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Odan 10-22-2003 07:52 AM

./configure - permission denied
 
Hello,

when i try to do "./configure" (i was going to install "lame") the system tells me im not permitted (even if i am root) i tried to change the bash to /bin/ash and /bin/sh and /usr/bin/rbash but nothing worked.
If i skip ./configure and try directly "make" and then "make install" it seems to work. At least i can call "lame" to work. So, is "./configure" really necessary or is there maybe another reason is it okay if i go straight ahead with "make"?

Thanks for any reply

Odan

clacour 10-22-2003 07:59 AM

The only thing I can think of that would cause that message if you're root was if "configure" was not executable. Do an "ls -l configure" on it and make sure is has "x"s. (And make sure it has an "x" that applies to root. If the owner and group are leg.lame, you'll need the "other" execute permission set, because root is not "leg" and it's not in the group "lame".

Your other question, about whether configure is necessary, is different for every package.

Usually, configure looks at things like what C compiler you have, what architecture your machine is, what other packages are installed, etc. If you have a system fairly close to the original developer, "make" with no pre-configuration might work for you. Generally, though, configure is something you must do. Definitely avoid starting the habit of running without it.

Hope this helps,

CHL

aus9 10-22-2003 08:33 AM

An alternative answer, some software does not need configure to start to install stuff, some use scripts and if you search the directory of your intended program you may find
"install.sh" or words to that effect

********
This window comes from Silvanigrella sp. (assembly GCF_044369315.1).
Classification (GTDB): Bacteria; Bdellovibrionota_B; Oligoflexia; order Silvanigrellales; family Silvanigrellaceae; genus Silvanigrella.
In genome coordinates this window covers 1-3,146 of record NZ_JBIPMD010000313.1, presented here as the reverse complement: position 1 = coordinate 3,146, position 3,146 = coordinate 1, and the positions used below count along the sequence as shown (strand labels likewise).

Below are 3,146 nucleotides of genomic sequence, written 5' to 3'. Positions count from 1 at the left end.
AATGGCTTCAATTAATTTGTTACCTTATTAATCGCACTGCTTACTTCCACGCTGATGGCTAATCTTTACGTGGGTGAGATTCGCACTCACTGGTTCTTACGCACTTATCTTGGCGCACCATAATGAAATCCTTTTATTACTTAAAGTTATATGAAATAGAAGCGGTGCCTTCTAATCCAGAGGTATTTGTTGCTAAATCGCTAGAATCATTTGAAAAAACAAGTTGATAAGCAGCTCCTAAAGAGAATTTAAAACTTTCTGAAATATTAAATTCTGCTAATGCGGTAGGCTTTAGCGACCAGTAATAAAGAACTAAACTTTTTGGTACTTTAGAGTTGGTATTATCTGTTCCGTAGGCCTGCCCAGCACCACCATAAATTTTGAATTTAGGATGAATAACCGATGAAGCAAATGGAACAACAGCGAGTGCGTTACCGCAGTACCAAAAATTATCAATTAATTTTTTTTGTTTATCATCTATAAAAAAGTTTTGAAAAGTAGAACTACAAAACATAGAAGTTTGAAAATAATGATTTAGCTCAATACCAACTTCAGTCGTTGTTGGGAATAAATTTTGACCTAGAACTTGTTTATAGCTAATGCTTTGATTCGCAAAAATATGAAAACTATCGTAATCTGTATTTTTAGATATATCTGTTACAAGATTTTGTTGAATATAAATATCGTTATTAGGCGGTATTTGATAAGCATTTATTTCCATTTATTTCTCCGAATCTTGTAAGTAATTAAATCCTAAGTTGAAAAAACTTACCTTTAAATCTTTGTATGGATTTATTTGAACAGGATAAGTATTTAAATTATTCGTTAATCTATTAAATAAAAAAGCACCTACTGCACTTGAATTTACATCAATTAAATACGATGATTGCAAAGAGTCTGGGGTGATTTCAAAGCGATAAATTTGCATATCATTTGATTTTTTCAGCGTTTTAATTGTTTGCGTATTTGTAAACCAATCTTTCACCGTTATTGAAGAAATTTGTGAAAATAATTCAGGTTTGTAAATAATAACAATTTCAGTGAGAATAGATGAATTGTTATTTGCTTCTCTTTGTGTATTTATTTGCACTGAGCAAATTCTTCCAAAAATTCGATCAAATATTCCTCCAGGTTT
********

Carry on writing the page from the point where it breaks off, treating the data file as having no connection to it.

so you run that command by /.install.sh

tyccea 10-22-2003 01:18 PM

I've had to type
sh ./configure
for some programs.

hth

Odan 10-24-2003 07:39 AM

I tried
 
Hi,

i gave everybody the ececutable "x" but it doesn't matter if i do it as root or as owner i always get the same failure and not only while i try installing "lame" same happened when i tried to ./configure sources for KDE3.1 i only could do it with rpm's well but often you do not have rpm for your distri.

I tried following

odan@linux:/allhome/lame/lame-3.93.1> ./configure
bash: ./configure: /bin/sh: bad interpreter: Keine Berechtigung "(German Word for 'Permission denied')"

odan@linux:/allhome//lame/lame-3.93.1> sh ./configure
./configure: line 959: config.log: Permission denied

odan@linux:/allhome/lame/lame-3.93.1> ./install-sh
bash: ./install-sh: /bin/sh: bad interpreter: Keine Berechtigung
odan@linux:/allhome/Helmut/lame/lame-3.93.1>

any other idea???

Thanks for your patience

clacour 10-24-2003 09:41 PM

Re: I tried
 
Yes, this piece:
Quote:

odan@linux:/allhome/lame/lame-3.93.1> ./configure
bash: ./configure: /bin/sh: bad interpreter: Keine Berechtigung
gives a strong hint where the problem might be.

"Bad interpreter" means one of two things: the interpreter in question is not in /etc/shells, or it's not in the place where they're saying it is.

Do a "which sh". It's very likely it's somewhere other than /bin (/sbin being the most likely).

Another potential problem is that, even if /bin/sh does exist, if that filename (using the full path) is not in /etc/shells, it's not considered a legal interpreter, and the system will not execute it.

Do the following commands:

"which sh". That should tell you where "sh" is. If it's in /sbin/sh or /usr/bin/sh, change the first line of "configure" to match.

cat /etc/shells, and make sure whatever you have on the first line (after the "#!") is in that file. One of the lines in /etc/shells must be an exact match to that filename, or it won't be allowed.

If none of that fixes it, please post the output of (from the lame compile directory):

"ls -l config install.sh /bin/sh"

Good luck,

CHL

cellist 04-20-2004 01:09 AM